A Reader’s Resolution

January 10, 2008 by

Happy New Year friends! I am writing to share my 2008 resolution…

I pray that 2008 brings with it the day that we no longer debate the need for church marketing and unanimously agree that Christ’s kingdom cannot afford for it to suck.

The urgency of our need to effectively spread the Good News was recently underscored for me when I came across a quote from Shelly Lazarus, Chairman and CEO of Ogilvy and Mather Worldwide, in the summer 2007 issue of Hermes, Columbia Business School’s alumni magazine:

“We are going to have to entice the consumer, seduce the consumer, charm him, invite her in a way that she cannot say ‘no’. That is the creative challenge … how do we make them come to us of their own free will? How do we surprise and delight, build connections and deep loyalty?”

Is it just me, or does this sound like the shrewdness of which Jesus spoke in Luke 16:8?

With consumer culture so clearly determined to capture the wallets and wills of men and women, there is no room for us to wonder whether or not disciplined and responsible marketing is mandatory in spreading the message of Jesus Christ. Consumer culture is aggressive and unapologetic, spending a seemingly unlimited supply of resources to makes its goods and services a necessary part of our daily rhythms and routines. We must take seriously “consumption interruption” as a new twist in ministry marketing and messaging.

In Monk Habits For Everyday People, author Dennis Okholm rightly observes that, “We hear what we are trained to hear. And if we have been trained well to be possessive consumers, then we may not be well trained to hear the needs of others or the voice of God.” If we take Shelly Lazarus’ challenge seriously and observe our country’s consumer credit crisis, then we can agree that we have been trained to be “possessive consumers.”

Let us then also agree that the purpose of church marketing is not to increase weekly offerings or add people to pews, but to attune people’s ears to the voice of God and retrain them to hear the needs of others. For if they cannot hear His still, small voice, then they will never respond to His call or commands.

Let us resolve to do everything that we can to increase the presence of Christ’s message in the public sphere in 2008.

Post By:

Brian Gaffney

Brian A. Gaffney is the expectant father of FourWord Thinking Marketing and Communications, Inc., a Christian communications consultancy that he was called to start after working in corporate consumer marketing for a decade. He and his wife, Kym, live in Brooklyn, N.Y., and attend Emmanuel Baptist Church, where he is an ordained deacon.
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6 Responses to “A Reader’s Resolution”

  • Lex
    January 10, 2008


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  • Roland Thomas Gilbert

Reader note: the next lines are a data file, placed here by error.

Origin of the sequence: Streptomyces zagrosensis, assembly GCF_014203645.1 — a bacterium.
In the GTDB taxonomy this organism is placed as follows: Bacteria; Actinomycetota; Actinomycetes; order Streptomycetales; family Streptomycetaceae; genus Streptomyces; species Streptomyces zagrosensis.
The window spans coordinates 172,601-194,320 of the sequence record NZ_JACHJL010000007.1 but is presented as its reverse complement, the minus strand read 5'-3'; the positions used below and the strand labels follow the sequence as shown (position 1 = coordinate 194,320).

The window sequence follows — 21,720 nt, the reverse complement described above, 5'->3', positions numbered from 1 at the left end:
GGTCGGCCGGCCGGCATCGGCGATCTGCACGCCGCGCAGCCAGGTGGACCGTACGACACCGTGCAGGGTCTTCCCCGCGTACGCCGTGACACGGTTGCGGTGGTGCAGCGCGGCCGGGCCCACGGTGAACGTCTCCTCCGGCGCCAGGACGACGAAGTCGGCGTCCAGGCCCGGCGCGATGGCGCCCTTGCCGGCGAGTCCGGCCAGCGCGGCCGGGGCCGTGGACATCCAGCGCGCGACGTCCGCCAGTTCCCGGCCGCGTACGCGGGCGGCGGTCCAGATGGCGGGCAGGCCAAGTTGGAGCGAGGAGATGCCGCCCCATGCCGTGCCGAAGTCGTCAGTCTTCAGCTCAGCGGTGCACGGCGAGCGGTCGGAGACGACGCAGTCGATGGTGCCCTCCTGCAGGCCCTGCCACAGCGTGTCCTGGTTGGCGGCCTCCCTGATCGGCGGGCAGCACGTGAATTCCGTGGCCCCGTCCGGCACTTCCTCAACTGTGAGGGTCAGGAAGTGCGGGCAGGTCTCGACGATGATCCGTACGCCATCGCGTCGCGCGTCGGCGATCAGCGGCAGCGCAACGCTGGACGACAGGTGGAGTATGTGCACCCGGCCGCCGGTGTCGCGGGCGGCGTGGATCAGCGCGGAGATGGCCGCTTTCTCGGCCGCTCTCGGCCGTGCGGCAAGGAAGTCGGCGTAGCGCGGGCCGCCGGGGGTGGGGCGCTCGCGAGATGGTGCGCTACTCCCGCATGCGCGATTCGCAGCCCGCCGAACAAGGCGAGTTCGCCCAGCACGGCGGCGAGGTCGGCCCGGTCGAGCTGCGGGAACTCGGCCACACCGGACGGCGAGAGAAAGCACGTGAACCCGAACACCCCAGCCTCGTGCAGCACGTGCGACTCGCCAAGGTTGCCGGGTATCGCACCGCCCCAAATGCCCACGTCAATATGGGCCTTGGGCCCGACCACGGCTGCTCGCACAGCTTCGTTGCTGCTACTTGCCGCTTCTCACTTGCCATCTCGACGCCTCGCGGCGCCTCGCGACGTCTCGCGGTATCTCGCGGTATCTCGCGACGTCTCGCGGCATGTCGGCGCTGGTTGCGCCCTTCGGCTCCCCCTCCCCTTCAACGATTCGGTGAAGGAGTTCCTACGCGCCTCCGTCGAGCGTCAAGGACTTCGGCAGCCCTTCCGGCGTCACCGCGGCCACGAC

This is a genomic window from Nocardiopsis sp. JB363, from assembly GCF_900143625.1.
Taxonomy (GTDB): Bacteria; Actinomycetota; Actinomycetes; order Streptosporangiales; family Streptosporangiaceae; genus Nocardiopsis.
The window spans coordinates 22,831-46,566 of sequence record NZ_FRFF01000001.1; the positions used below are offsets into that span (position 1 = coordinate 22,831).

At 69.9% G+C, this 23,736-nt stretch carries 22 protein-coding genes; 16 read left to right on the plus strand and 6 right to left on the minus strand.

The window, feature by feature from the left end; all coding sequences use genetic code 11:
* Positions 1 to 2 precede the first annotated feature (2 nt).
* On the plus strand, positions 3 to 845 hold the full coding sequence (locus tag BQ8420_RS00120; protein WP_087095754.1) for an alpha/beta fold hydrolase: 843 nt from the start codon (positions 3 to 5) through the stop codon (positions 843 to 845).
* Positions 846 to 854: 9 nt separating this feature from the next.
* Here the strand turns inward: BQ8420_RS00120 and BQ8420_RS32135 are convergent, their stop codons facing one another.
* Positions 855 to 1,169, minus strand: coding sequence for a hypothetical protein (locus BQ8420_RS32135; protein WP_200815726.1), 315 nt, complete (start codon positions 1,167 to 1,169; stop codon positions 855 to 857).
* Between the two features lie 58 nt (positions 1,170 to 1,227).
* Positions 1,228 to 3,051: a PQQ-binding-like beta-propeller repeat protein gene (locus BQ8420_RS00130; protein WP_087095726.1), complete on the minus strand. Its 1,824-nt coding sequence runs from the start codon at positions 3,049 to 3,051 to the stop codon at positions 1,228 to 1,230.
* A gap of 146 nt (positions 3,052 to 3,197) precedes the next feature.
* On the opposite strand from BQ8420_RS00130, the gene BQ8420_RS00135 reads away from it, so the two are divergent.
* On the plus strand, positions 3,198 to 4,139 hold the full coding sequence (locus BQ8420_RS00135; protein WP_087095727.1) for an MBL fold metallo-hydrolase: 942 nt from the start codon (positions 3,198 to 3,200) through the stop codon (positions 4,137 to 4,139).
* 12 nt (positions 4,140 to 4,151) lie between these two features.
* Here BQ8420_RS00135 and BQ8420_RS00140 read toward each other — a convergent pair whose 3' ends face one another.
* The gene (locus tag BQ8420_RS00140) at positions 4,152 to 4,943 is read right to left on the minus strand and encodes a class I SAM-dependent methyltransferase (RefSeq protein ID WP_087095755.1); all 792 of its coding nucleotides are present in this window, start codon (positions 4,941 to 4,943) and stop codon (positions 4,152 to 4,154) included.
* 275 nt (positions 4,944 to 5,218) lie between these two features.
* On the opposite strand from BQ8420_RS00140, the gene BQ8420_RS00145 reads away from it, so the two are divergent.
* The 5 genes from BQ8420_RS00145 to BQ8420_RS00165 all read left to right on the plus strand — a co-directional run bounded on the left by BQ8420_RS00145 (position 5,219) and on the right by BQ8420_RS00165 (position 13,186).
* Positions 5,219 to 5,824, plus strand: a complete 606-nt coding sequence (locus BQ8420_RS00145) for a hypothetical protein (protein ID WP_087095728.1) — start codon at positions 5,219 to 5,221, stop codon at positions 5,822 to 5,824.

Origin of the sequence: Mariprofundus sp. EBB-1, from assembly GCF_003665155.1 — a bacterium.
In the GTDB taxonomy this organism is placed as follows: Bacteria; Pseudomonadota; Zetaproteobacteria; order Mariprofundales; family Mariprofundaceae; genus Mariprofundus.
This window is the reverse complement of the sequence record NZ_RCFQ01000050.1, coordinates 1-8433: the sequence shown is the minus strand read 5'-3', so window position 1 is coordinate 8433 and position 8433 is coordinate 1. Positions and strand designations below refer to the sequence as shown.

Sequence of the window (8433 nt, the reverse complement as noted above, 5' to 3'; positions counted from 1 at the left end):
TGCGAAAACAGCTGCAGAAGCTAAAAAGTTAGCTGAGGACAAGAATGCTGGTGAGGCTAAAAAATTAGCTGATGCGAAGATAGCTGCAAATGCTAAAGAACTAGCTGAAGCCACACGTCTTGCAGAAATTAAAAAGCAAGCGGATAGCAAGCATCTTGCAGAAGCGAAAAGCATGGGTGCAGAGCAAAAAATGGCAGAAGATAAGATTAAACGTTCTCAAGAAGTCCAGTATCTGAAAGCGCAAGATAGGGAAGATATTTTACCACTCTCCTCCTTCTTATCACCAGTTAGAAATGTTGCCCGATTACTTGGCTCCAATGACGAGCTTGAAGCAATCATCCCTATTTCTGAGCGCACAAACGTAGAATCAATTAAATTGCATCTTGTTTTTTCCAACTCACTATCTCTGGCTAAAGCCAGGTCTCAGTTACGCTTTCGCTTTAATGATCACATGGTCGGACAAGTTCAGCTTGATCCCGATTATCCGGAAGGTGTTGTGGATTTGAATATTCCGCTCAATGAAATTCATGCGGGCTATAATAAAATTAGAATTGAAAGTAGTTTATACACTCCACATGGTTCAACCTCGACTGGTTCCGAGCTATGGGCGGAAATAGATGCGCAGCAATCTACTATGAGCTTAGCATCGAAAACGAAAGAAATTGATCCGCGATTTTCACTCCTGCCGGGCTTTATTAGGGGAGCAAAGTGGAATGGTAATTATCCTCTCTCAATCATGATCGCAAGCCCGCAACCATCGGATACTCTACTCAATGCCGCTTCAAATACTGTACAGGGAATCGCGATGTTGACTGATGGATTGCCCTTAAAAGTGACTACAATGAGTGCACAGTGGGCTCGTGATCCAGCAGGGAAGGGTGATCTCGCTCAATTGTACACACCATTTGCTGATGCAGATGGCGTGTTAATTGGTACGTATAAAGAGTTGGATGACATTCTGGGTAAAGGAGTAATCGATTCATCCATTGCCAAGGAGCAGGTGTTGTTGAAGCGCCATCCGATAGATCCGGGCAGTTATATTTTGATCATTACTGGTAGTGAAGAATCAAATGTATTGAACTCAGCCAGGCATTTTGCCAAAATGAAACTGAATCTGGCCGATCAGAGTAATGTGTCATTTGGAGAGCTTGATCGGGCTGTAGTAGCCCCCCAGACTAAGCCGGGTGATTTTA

January 10, 2008

    I, too, join Lex’s *applause*

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  • CD
    January 10, 2008

    At in tune as I am to mktg of the “stuff” that I like …his comments really challenge me to wonder…am I as open to listening to God’s sales pitch?..hmmm

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  • unkle e
    January 10, 2008

    Sorry, but I must say I feel less than overwhelmed by these ideas.
    Yes, if we’re going to use advertising and publicity to present ourselves to the world, it needs to be good and not cringe-worthy. But I think we are using old, outdated, ineffective models here.
    “how do we make them come to us of their own free will?” is what is often called the “attractional” model of church outreach, where we hope to “entice” people into our space where we feel comfortable and they often don’t. Church planting becomes a matter of “if we build it they will come.”
    But experience indicates that the attractional model may work in some circumstances, e.g. where the church has something the world knows it wants, but overall it isn’t working in our western cultures, and a new model is required.
    A better approach is what is called “incarnational” in which we leave our safe havens and venture more into the world to serve and to love and thereby show God’s love for the world. (Of course its name comes from the fact that this is exactly what Jesus did when he left heaven for his time on earth.)
    So yes, “Let us resolve to do everything that we can to increase the presence of Christ’s message in the public sphere in 2008.”, but let us be committed to doing this through love and service much more than through other forms of marketing, so we definitely don’t “overpromise and underdeliver”.

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  • julieH
    January 10, 2008

    Um, I read the quote from the Business school magazine… that’s a man centered approach. If we perform, if we do well enough, then we’ll win souls! Our marketing just has to get to a big enough/good enough/not sucking enough level.
    People come to Christ because HE gets ahold of their hearts. HE works through the best marketing, and HE also works through the mediocre, and the stuff that may suck. He decides what to bless.
    We do our best out of obedience, because God calls us to.
    Something else to consider when figuring out how to share God’s message…Lifeway just released research that people are turned off by “the church”, but willing to have a conversation one on one with a friend who is a Christian. It’s the headline story right now. http://www.lifeway.com/lwc/

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  • brad
    January 15, 2008

    As culture-engagers, we’re smack-dab in the middle of the tension between our efforts and God’s intervention. Paradoxically, our most successful marketing efforts are the ones where we are the most transparent/invisible.

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